Escaping Bad Anxiety
Last week, I have finished reading a book called “Status Anxiety”, by Alain de Botton — a brilliant look at how society has evolved to educate us to value material goods, why we have become so easily influenceable by public opinion and many other cognitive biases regarding human behaviour under the pressure of social environment.
In his book, Alain de Botton begins by analysing some of the causes that stay at the root of our anxiety regarding or produced by the opinions of people around us. From the first page, the author examines the idea that money, status and influence could be considered not as goals by themselves, but as ways to attract the attention and love of others. People simply feel better when they think they are seen positively by their community and they have a good reason to do so, because history proves that groups without a considerably high status are often treated impolitely or even ignored. In that sense, we don’t seek money, but the respect and care that it seems to bring.
“In case your social status represents one of your concerns, that is because your self image is dependant on what others think about you.”
About 250 years ago, Adam Smith has observed our tendency to be in a constant search for the attention of others. He remarked that not feeling noticed or cared about surpasses even the most ardent desires of human nature.
Nobody can live forever in a society where he is constantly disregarded on purpose. If we don’t feel valued for something, we fall in a deep state of a uncertainty regarding our own perceptions about ourselves. Unfortunately, one’s judgement of himself is based on the image that his group of reference creates. If somebody says for example, that I am a good driver, I become more confident in my driving abilities. In an ideal world, we would be able to objectively evaluate ourselves and decide how competent we are in a specific area, but in this sense, the world is not perfect — we gravitate between opposing points of view regarding our personality. Getting the impression that you are friendly can be immediately followed by somebody else saying you unsympathetic. If you have always regarded yourself as smart, it only takes one person with a bit of authority to tell you the opposite and the way you feel about yourself can instantly change. Does that make you stupid? Certainly not, but society can easily make you believe you are. These are just two examples, but the same principle can be applied to anything from our financial life, to relationships and the goals that we set for ourselves.
We cannot allow our capacity to feel comfortable be dependant only on the affection of others. That would mean letting ego master ourselves and not the other way around, as it should be.
Western culture has evolved to make us confront a sense of anxiety tied to our social status, and this book creates an excellent overview of how this happened.
However, there was another chapter that particularly caught my attention. When it comes to the solutions that “Status Anxiety” presents to the the issue it debates, I thought that Philosophy was the most thorough answer. And I don’t refer to philosophy in the metaphysical sense, but in the everyday applicability of it.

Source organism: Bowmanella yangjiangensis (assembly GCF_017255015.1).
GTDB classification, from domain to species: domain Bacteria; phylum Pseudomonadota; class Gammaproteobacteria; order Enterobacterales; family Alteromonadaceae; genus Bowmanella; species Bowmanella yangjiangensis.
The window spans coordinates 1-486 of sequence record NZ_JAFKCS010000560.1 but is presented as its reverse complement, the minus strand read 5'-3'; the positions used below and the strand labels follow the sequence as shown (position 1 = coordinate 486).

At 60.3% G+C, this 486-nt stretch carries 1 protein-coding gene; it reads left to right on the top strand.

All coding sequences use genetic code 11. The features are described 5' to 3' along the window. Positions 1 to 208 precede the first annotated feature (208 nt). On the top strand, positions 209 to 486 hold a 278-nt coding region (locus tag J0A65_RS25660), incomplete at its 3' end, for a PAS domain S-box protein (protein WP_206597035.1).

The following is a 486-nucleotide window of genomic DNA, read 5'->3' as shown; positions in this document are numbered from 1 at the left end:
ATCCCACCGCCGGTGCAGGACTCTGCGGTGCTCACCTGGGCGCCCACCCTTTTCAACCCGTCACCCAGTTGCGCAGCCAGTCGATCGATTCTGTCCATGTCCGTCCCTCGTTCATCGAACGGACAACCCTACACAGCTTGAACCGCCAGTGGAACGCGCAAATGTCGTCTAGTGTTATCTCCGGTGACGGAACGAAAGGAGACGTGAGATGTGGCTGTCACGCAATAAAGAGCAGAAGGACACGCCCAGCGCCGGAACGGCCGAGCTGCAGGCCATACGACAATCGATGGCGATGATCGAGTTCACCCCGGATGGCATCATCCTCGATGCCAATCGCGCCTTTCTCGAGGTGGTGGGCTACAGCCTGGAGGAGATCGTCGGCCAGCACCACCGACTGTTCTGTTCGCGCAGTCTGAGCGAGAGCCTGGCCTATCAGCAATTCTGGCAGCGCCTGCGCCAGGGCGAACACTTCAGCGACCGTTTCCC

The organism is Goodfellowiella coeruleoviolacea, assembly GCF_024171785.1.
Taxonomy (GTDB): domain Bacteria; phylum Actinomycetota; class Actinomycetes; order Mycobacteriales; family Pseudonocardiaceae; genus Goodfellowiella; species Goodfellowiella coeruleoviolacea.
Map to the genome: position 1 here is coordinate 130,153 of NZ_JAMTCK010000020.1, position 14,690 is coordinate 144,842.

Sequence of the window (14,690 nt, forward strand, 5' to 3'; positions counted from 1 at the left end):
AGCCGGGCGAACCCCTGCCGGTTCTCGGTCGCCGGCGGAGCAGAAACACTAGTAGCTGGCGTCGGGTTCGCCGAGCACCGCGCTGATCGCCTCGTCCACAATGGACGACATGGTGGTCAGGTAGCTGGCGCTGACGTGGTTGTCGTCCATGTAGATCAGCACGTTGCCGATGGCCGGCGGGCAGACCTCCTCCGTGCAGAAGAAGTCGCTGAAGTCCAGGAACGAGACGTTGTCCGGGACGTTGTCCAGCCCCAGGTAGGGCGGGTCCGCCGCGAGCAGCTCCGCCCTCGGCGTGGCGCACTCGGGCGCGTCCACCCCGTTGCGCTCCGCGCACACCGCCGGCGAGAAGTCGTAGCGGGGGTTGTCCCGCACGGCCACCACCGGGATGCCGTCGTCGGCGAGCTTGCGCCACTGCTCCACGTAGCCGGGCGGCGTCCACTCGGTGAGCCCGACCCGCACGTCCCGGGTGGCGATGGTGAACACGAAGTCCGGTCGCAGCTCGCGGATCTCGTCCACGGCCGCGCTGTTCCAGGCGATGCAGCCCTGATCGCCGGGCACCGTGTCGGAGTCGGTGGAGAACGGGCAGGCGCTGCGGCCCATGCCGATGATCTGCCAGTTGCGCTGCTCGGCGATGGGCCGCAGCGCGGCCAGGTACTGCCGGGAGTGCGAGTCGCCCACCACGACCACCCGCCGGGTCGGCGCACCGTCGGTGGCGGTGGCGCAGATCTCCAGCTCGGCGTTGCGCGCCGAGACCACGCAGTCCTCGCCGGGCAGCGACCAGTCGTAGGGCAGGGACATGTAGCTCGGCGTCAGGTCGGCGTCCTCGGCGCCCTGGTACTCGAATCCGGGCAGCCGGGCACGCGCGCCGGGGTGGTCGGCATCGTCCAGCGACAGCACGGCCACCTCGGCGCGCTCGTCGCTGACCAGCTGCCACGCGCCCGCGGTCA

“Man is not worried by real problems so much as by his imagined anxieties about real problems”
When Alexander the Great arrives in Corinth, he also goes to visit Diogenes, a greek philosopher and one of the founders of Cynic Philosophy. Although the legend says they only changed a few words, the conversation is powerful and stood the test of time. When Alexander, one of the most powerful men on Earth at that time, asks Diogenes if there was any favour he might do to him, the philosopher replied “Yes, please stand out of my sunlight.”. Surprisingly, hearing this did not fill Alexander with anger. He simply said, “If I were not Alexander, then I should wish to be Diogenes.”.
This story shows how philosophy adds another dimension in our relationships with public opinion. No matter if the thoughts of others are positive or negative, they should’t be directly attributed to the self, but first filtered by reason. A conclusion can be valid only if it derives from a sequence of logical considerations and we shall take public opinion only as a guideline which is supposed to be verified rationally, rather than believed blindly.
Not all anxiety is bad. Almost all world changing decisions have been surrounded by a lot of uncertainty. But most types of anxiety are not necessarily based on real facts, but on our thoughts and they create powerful feelings which, if not managed well, can possibly reveal our deepest mental weaknesses and unleash uncontrollable fury or envy. Fixing this potential issue lies in our ability and will to see judgements objectively. When one starts to carefully analyse the assessment of most people that throw bits of criticism at us, it becomes relatively easy to understand that the majority of those critiques are full of errors and confusion.
“Public opinion is the worst of all opinions.”
― Nicolas Chamfort
I am not only saying that we should all despise what others think about us, because constructive criticism may be the most straightforward way for anybody to improve behavioural defects, but I prefer to be sceptical and detach myself from assumptions that progressively dismantle my self confidence, if the assumption fails to prove itself accurate. Too many times we are thoughtlessly looking for others’ praise or approbation without asking ourselves if their beliefs about us are worth taking note of.
Once we start being mindful and rational about criticism, we will gradually recognise that the views of many are narrow, short sighted, and their analysis of many things may simply be superficial. Is there really any utility in taking such opinions to heart?
Have an amazing day!